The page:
We left Chitwal for what is was, met some people who told us of a local problem - children being taken by tigers.  Before leaving Australia, I had noticed a story in the newspaper about it and remember thinking that it might be an unusual incident. Being on the spot, I learned that 17 children had been taken during the last few years.

We ran into a couple who stayed in a nearby village.  They told that us that no-one spoke English and that communication had been a problem.  Whilst staying in the village, they learned that another child had just been taken but could not work out where the incident had happened.
The next morning there was some commotion in the village and they were asked if they wanted to have a look.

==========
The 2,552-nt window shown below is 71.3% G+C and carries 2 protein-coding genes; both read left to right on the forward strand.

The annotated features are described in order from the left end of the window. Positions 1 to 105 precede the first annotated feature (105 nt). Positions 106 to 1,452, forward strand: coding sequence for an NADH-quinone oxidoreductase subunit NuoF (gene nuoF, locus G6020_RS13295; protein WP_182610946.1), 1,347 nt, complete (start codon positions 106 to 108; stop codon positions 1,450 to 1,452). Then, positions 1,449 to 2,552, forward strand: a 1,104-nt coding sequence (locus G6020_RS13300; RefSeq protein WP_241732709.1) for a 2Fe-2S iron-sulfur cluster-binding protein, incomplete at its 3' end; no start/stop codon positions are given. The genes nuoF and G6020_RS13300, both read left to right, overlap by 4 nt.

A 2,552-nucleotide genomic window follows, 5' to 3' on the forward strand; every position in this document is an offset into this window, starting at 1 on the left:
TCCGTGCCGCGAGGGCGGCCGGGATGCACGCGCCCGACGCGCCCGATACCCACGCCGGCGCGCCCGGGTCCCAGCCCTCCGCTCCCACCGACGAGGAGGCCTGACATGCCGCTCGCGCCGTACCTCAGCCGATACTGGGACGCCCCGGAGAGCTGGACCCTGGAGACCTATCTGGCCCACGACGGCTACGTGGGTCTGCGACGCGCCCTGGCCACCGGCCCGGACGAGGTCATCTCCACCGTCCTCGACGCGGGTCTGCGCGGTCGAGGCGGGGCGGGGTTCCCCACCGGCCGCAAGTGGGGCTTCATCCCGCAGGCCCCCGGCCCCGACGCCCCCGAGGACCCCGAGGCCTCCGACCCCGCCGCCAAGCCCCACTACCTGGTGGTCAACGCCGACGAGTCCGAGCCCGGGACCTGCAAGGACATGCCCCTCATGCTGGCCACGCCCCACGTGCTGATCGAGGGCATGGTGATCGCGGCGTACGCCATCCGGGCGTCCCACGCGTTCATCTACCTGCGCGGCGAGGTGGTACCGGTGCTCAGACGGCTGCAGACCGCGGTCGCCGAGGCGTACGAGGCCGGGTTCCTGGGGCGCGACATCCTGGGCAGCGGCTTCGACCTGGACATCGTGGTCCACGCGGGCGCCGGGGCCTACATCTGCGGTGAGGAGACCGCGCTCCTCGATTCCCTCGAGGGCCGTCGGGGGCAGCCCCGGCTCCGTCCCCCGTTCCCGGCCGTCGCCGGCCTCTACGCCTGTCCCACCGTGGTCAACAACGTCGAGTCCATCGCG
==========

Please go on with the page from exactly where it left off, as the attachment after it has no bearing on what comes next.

Expecting a dead tiger they said yes and followed some people out off the village to some vacant land where a mass of villagers had gathered in a circle.
They found not the tiger but…. the head and part of the torso of the missing child.
An uneventful day riding the lowlands of Nepal, crossing the border at the same place once again.
The Indian custom’s officers were very friendly and talkative, wanted to know where we had been, plus a demonstration of the working of a BMW systems helmet.
When everything was done they insisted we have tea together before our departure - something we were slowly getting used to.

 

 

 

Nepal - an electricians paradise !